by Angela R. Vuagniaux One Saturday after morning meditation at Deer Park, I looked at the sidewalk surrounding the Ocean of Peace Meditation Hall and had the urge to sweep. The desert earth had been tracked in and smeared red all over the new white concrete. It looked messy. Although it wasn’t my assigned working meditation, I knew the next day many guests would be coming for the Sunday public Dharma talks and I wanted the hall to look like the Pure Land it was meant to be. No one else was there, so I invited myself to a session of sweeping meditation.
Days before, while clearing the leaves from the paths of the garden in Solidity Hamlet, a young monk had taught me to sweep. My movements had been brisk, trying to accomplish the task as quickly and neatly as possible. I viewed sweeping as a menial chore to be gotten done. After about a half hour, in the quietest way, a young shining-faced monk took the broom from my hands. “Let me show you,” he said kindly. He then swept the earth as if he were giving a slow gentle massage. Until that moment, I had not even realized that I had been completely wound up and oblivious to the present moment. “It’s a meditation,” the monk reminded me with a smile. As I began to sweep more mindfully I saw how often we are praised for making a good, thorough, and quick job of any task. Now, here was someone showing me that I didn’t have to work for love or approval, that it was all already wonderful. This small lesson brought tears to my eyes, and that day I became a novice sweeper.
Thoughts came and went as I calmly swept the walkway around the meditation hall. When ﬁnished, I opened the door and looked inside. I saw that the cushions and mats had been cleared away, and that the wood ﬂoor needed sweeping. I was happy to continue my meditation inside, and found the appropriate dust mops to do so. When I swept around the altar and the platform where I knew Thay would be sitting, I felt more respectful, even reverent. Soon I began to see everywhere as a place not only for Thay to occupy, but for the Buddha as well, and all of us Buddhas-to-be. I imagined the whole world, all space and time, ﬁlled with the Buddha…and I was a Buddha too. I continued sweeping like this—wonder-ﬁlled. Inside and out were no different.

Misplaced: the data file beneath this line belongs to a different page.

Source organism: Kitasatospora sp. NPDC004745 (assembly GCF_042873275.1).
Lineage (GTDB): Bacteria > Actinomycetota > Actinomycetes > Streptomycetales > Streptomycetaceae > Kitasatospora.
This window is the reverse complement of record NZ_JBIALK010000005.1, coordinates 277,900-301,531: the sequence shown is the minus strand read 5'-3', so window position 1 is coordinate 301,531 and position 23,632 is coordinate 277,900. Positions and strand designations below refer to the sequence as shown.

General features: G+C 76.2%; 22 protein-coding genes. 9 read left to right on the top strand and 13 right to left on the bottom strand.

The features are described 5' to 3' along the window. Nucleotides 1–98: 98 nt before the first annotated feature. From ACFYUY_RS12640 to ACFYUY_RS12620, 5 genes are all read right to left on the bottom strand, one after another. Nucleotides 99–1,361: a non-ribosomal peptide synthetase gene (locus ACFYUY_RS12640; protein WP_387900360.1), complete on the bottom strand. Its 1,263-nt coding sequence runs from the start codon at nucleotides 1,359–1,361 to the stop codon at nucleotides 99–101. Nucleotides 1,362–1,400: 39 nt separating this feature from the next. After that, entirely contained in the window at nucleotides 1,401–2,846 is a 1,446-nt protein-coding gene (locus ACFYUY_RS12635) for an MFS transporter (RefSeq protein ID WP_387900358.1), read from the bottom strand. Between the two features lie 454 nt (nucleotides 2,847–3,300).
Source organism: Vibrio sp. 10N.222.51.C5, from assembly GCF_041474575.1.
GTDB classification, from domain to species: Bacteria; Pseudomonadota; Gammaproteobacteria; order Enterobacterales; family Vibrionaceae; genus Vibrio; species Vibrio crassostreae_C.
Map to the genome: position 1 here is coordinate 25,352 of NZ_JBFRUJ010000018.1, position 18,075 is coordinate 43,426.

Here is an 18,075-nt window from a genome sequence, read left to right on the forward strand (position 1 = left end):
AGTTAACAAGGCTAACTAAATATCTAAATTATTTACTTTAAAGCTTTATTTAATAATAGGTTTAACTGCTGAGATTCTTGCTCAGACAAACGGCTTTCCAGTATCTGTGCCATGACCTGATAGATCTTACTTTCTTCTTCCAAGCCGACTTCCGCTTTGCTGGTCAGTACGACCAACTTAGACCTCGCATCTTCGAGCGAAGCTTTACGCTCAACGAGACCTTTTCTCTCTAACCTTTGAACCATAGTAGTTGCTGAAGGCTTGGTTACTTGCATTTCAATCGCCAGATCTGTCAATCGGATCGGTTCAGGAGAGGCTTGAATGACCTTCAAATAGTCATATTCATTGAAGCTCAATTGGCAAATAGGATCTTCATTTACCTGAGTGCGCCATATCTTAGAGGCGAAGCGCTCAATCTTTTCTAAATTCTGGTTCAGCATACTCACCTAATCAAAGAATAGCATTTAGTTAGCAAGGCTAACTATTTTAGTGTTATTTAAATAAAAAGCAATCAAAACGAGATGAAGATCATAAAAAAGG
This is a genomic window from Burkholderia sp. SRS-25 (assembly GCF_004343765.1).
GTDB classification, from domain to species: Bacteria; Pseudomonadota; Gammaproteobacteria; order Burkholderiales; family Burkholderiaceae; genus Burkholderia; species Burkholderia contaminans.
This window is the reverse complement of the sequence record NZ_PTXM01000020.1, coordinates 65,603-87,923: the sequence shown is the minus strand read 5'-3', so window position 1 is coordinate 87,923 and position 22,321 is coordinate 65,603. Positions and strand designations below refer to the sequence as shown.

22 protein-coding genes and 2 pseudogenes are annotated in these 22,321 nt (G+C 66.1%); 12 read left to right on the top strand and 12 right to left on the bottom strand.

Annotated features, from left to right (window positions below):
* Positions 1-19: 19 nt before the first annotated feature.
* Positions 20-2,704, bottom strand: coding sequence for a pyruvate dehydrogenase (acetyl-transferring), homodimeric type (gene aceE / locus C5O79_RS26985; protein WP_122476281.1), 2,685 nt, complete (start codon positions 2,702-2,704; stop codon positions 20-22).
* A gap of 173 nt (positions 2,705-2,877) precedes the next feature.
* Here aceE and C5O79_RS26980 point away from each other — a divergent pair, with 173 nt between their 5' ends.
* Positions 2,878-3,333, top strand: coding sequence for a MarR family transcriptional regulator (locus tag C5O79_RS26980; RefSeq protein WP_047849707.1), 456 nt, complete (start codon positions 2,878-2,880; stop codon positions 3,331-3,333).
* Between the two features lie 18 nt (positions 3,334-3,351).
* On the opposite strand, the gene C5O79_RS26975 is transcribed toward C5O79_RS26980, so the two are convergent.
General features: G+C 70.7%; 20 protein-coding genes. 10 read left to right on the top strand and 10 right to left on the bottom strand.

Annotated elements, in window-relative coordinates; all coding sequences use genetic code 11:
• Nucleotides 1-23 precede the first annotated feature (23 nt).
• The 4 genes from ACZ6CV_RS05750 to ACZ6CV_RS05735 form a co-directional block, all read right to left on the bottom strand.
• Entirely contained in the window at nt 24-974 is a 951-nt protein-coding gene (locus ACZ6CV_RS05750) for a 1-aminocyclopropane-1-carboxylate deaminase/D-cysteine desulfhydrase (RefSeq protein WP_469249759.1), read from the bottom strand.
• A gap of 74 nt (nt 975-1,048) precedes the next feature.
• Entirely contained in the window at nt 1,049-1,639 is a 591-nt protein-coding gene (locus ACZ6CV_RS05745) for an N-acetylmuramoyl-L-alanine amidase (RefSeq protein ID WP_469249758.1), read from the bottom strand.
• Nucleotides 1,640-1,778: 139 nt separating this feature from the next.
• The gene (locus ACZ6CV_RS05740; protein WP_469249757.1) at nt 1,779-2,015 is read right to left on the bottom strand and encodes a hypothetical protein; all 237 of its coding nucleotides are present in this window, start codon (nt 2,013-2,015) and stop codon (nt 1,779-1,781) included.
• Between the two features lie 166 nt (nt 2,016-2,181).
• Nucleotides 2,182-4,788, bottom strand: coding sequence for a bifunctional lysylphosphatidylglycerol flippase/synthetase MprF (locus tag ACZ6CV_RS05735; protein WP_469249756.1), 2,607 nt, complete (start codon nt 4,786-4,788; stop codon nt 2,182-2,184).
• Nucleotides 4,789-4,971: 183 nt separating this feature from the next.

In one corner of the hall, Thay’s white straw sandals for walking from the door to the platform were kept. When I saw them, I felt a surge of energy inside me—I wanted to walk in those shoes! I slowly leaned over to pick up the sandals, my heart pounding. I looked around: no one in the hall but me. First one foot and then another went into Thay’s slippers. They ﬁt! I looked up, half surprised that no lightning struck me down. Soon I was walking across the meditation hall, just like Thay! For a moment, I thought that maybe the shoes had the power to make me glide across the earth like that. I imagined myself being Thay and immediately felt light and free, ﬂoating across the temple ﬂoor. Then, I imagined myself as the Buddha, the Buddha in the teacher’s shoes. Filled with a new exuberance, I picked up the dust mop and pushed it around the meditation hall, sweeping like the Buddha. Just as the new rays of morning sunlight came over the mountain and ﬂooded the meditation hall, I felt ﬂooded with light and love. I was the Buddha, in Thay’s shoes, sweeping in the light of the morning sun, in the Ocean of Peace Meditation Hall.
Eventually, I grew a little nervous. I did not want to be disrespectful, so I took off the white sandals and put them gently back in their proper place beside the door. Of course, I knew that I did not need Thay’s shoes to be a Buddha, and I knew that I could access that same lightness and joy anytime I wanted. I did not need the shoes, just my own mind and breath. Thay had taught me that. Lesson complete, I put the dust mop away, and bowed gratefully at the door. The place was shining.
When people ask me about my time at Deer Park Monastery, I tell them that my brief training in mindfulness with hundreds of others was the most nourishing thing I have ever done. I hope to have the opportunity to practice with teachers like Thay and many others again, each of us wearing our own shoes.
Editor’s Note: According to the Asian tradition and our practice of ﬁne manners, it is not accepted practice to wear the garments belonging to the teacher.
Angela R. Vuagniaux, Blooming Lotus, is a poet and newcomer to the Order of Interbeing. She lives in Great Barrington, MA and is practicing with the Berkshire Mountain Sangha.